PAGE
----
A further complication with one of my radios is that the stb line doesn't recover quickly enough when PTT is released. When it's released, the uC should program the PLL back to the listening frequency. If the voltage on the stb line doesn't recover quickly enough, however, the PLL doesn't see the pulse to accept the programming. That's not a problem as long as the PLL is already on the listening frequency (we are trying to TX on the listening frequency, so this should be the case). But, if the radio goes into battery save mode as discussed above, then it's a big problem. Now, pulsing the PTT doesn't get your PLL back to the right frequency. I tried a few solutions involving an RC circuit to delay the PTT recovery, but I couldn't get them to work. The more stable solution was to control the stb line separately with my arduino. I disable stb right before PTT and re-enable a short delay after release of PTT. This ensures that the PLL gets the proper programming.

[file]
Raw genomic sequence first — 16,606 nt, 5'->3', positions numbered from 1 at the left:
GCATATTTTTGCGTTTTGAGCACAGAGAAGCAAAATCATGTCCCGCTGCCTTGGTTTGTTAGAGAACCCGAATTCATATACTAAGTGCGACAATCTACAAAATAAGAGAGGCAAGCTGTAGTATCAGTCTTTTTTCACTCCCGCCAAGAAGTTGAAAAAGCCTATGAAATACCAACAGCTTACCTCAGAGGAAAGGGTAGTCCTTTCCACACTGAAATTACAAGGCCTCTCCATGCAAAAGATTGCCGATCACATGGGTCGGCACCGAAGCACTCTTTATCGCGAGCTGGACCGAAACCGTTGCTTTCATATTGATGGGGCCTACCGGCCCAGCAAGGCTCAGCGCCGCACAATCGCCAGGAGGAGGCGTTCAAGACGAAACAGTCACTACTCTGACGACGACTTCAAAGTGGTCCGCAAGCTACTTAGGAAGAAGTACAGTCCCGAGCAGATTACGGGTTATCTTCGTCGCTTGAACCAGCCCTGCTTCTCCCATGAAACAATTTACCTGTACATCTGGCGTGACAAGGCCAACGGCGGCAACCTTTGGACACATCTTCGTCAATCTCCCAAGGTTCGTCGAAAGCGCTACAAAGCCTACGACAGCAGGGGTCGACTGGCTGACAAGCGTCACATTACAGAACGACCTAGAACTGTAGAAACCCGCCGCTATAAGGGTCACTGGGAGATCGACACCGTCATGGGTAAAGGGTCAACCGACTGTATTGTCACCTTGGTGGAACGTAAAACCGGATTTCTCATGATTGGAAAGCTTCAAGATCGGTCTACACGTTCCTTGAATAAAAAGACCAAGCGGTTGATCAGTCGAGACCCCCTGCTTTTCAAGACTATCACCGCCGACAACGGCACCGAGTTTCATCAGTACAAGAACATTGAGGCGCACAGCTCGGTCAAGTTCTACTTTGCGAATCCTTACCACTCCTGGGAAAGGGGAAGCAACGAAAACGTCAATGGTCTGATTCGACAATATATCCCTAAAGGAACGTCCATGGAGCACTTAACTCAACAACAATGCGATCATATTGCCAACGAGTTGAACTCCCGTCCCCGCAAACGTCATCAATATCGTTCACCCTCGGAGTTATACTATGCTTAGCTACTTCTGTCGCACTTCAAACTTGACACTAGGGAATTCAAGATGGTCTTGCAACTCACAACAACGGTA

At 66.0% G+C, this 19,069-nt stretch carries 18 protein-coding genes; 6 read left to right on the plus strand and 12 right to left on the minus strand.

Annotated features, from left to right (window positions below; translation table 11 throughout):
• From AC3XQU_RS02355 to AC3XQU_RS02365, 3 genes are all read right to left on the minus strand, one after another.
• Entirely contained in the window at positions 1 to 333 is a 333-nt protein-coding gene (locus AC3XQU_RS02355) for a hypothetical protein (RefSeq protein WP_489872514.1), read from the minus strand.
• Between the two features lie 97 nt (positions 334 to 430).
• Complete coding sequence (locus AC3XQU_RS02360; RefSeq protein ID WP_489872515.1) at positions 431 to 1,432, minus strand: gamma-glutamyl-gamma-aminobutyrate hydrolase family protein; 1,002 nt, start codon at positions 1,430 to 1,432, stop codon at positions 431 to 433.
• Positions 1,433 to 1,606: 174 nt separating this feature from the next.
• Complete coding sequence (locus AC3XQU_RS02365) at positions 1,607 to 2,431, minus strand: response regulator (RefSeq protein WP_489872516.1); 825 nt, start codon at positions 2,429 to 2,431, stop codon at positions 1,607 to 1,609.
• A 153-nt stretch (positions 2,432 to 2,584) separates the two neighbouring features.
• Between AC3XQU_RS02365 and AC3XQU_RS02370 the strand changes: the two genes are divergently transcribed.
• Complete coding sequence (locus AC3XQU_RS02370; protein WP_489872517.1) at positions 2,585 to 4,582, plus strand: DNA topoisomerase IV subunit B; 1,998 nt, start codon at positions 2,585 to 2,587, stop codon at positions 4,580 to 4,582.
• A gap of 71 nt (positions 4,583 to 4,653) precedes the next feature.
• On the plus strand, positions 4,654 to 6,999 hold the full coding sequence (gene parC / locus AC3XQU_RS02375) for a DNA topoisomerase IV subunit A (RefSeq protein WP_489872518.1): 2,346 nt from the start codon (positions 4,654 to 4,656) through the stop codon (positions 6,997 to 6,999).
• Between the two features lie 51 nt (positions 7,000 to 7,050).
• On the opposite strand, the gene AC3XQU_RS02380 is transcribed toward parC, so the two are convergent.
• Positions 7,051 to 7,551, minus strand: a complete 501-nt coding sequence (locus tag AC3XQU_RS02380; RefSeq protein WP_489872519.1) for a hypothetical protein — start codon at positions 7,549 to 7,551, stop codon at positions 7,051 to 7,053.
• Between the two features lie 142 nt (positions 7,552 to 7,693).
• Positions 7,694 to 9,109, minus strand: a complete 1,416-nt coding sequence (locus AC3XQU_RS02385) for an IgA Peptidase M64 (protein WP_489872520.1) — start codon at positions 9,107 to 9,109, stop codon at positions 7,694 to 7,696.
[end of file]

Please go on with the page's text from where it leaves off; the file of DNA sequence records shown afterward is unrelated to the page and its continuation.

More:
Friday, September 16, 2011

Using your arduino to program a Turnigy 9X transmitter

I recently purchased a Turnigy 9x transmitter from Hobby King, with the full intention of upgrading the firmware. I had know (or thought) that it was possible to program AVR's using an arduino as the programmer, and being a cheapskate, I didn't bother to purchase one of the recommended programmers. I figured many people must have already done this and there would be some good guides out there. Well, I was wrong. There are some excellent guides on programming the radio with standard hardware, but none using the arduino. That's where this guide comes in. It's meant as a supplement to other guides.